World Journal of Pediatrics

, Volume 8, Issue 1, pp 31–37

Impact of childhood obesity treatment on body composition and metabolic profile

  • Marja Kalavainen
  • Pauliina Utriainen
  • Esko Vanninen
  • Matti Korppi
  • Outi Nuutinen
Original Article

DOI: 10.1007/s12519-011-0324-2

Cite this article as:
Kalavainen, M., Utriainen, P., Vanninen, E. et al. World J Pediatr (2012) 8: 31. doi:10.1007/s12519-011-0324-2



Childhood obesity is associated with adverse changes in cardiometabolic risk factors. A family-oriented group program stressing a health-promoting lifestyle has been more effective than routine counselling in the treatment of obesity in school children. The aim of the present study was to compare the impact of group program and routine councelling on body composition and metabolic profile, and to evaluate the associations of changes in adiposity with levels of cardiometabolic risk factors.


Seventy obese prepubertal children were randomized into family-oriented group program (15 sessions for parents and children) and routine counselling (2 appointments for children). Body mass index (BMI), body composition and different metabolic risk factors were assessed before and after the 6-month intervention.


Waist/height decreased more in the children attending the group treatment, but there were no significant differences between treatment arms in the changes of metabolic risk factors. When the arms were analyzed as combined, serum triglycerides decreased significantly if BMI standard deviation score (BMI-SDS) decreased ≥0.5. Serum fasting insulin decreased if BMISDS decreased ≥0.25.


Obesity-related metabolic risk factors reduced in prepubertal children if BMI-SDS decreased substantially. This result was not dependent on which intervention, family-oriented group program or routine counselling, was used.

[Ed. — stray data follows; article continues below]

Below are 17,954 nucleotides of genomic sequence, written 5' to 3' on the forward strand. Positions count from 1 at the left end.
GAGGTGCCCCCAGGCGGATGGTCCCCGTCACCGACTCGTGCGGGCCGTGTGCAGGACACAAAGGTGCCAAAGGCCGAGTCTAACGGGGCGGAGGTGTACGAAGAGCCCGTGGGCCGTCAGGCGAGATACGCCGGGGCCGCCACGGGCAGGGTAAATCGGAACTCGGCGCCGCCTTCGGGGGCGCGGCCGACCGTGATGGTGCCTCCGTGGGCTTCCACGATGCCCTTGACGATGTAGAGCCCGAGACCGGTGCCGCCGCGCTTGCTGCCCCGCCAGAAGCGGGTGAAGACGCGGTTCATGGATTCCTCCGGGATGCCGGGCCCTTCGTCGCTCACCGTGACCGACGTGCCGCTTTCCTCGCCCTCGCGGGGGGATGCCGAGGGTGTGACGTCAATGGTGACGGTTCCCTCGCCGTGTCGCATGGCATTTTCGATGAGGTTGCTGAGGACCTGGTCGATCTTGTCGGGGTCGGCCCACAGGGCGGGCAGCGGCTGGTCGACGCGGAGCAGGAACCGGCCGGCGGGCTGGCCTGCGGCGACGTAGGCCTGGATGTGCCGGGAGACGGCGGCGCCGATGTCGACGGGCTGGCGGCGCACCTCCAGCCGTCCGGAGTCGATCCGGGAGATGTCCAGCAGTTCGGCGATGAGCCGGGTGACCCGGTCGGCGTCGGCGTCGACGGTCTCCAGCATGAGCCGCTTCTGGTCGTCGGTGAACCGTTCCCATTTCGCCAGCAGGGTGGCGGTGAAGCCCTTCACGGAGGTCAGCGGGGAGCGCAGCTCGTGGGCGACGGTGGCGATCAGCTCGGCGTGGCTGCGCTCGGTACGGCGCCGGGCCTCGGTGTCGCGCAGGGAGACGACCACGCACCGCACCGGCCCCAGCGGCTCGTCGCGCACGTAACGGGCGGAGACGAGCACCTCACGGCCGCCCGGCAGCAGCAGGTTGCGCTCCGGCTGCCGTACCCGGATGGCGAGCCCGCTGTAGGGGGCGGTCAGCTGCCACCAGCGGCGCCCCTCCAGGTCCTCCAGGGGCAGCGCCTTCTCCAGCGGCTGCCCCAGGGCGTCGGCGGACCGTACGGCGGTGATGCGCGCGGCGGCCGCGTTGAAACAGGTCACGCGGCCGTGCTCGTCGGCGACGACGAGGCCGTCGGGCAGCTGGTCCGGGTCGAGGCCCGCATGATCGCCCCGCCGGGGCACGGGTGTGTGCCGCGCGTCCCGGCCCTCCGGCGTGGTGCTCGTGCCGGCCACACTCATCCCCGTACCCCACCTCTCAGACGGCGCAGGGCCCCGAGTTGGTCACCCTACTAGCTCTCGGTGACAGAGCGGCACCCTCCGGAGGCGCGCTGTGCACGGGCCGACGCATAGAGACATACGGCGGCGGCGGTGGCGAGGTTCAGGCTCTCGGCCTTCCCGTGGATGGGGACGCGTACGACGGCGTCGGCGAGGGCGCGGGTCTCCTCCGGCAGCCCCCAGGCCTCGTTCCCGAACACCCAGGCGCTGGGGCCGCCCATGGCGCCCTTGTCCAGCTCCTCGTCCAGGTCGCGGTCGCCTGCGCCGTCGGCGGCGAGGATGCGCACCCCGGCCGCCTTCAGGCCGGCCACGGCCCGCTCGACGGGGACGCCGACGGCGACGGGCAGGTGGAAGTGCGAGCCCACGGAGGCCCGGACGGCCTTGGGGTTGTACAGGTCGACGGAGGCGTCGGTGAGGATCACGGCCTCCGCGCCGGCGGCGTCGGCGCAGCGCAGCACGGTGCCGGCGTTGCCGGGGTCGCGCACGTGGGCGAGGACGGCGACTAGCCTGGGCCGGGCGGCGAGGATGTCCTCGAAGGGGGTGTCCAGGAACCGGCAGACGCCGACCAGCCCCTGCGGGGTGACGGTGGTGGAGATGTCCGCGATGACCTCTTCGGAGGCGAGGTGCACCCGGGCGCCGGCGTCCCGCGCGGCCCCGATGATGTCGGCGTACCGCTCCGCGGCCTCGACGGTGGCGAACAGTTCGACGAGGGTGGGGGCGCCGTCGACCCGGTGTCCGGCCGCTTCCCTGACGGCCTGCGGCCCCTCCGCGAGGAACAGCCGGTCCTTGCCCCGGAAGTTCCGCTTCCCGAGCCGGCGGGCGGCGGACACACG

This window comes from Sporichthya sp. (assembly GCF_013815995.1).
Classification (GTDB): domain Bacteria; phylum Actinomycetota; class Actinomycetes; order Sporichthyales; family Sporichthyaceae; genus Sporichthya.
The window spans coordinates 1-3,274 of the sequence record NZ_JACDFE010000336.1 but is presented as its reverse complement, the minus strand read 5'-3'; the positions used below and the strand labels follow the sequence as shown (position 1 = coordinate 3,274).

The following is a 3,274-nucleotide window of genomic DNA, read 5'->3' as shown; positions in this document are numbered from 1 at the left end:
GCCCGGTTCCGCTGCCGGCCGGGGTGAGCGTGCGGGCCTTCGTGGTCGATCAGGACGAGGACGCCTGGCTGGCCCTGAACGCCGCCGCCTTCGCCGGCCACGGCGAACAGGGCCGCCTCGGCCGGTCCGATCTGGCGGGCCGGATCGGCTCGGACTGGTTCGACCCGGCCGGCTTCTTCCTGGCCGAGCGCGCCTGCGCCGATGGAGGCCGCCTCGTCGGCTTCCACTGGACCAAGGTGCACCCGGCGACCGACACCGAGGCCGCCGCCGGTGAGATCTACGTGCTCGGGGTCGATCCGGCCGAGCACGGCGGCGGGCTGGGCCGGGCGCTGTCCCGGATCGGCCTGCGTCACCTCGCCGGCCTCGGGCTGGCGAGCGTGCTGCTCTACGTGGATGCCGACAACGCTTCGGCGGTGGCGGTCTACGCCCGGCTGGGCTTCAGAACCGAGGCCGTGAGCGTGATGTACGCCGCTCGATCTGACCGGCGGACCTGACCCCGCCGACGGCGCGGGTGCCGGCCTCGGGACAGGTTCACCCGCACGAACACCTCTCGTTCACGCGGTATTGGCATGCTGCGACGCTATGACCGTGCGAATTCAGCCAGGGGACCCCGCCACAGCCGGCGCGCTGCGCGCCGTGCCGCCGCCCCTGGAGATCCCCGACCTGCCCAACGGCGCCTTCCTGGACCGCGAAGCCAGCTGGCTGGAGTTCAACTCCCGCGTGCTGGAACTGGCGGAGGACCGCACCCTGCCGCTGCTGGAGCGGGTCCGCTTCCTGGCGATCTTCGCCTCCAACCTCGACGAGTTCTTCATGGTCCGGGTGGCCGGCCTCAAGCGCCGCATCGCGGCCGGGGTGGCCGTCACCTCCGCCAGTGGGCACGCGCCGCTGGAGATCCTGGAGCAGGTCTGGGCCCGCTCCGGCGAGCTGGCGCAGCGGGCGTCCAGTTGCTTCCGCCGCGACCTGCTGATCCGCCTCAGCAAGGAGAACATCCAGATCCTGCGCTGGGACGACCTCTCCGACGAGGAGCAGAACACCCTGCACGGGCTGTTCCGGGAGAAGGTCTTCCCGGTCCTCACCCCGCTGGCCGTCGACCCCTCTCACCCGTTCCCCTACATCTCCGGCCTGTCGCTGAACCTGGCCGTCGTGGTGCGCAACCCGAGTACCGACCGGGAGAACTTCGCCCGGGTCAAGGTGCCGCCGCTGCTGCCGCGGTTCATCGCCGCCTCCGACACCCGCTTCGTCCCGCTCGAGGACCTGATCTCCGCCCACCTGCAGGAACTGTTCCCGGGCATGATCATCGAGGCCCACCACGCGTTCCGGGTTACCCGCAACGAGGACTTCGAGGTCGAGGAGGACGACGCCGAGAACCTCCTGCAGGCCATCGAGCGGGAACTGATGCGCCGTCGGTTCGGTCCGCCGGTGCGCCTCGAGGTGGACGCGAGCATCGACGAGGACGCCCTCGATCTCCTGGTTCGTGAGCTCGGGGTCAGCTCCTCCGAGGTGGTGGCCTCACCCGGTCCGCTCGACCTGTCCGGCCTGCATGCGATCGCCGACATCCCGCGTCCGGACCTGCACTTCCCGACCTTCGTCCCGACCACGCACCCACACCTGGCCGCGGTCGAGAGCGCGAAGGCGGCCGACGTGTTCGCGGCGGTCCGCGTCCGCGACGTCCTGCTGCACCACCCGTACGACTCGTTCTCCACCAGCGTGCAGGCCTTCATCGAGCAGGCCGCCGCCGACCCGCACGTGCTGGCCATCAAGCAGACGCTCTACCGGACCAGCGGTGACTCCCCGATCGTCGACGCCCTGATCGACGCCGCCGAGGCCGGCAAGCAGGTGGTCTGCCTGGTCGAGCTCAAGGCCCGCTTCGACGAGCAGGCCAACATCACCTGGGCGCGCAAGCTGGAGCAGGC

Key words

body compositionchildhood obesitymetabolism

Copyright information

© Children's Hospital, Zhejiang University School of Medicine and Springer-Verlag Berlin Heidelberg 2011

Authors and Affiliations

  • Marja Kalavainen
    • 1
  • Pauliina Utriainen
    • 2
  • Esko Vanninen
    • 3
  • Matti Korppi
    • 4
    • 6
  • Outi Nuutinen
    • 5
  1. 1.Departments of Pediatrics and Clinical NutritionKuopio University HospitalKuopioFinland
  2. 2.Department of PediatricsKuopio University Hospital and University of Eastern FinlandKuopioFinland
  3. 3.Department of Clinical Physiology and Nuclear MedicineKuopio University Hospital and University of Eastern FinlandKuopioFinland
  4. 4.Pediatric Research CenterTampere University and University HospitalTampereFinland
  5. 5.Institute of Public Health and Clinical Nutrition, Department of Clinical NutritionUniversity of Eastern FinlandKuopioFinland
  6. 6.Pediatric Research Center, Tampere University and University HospitalTampere UniversityTampereFinland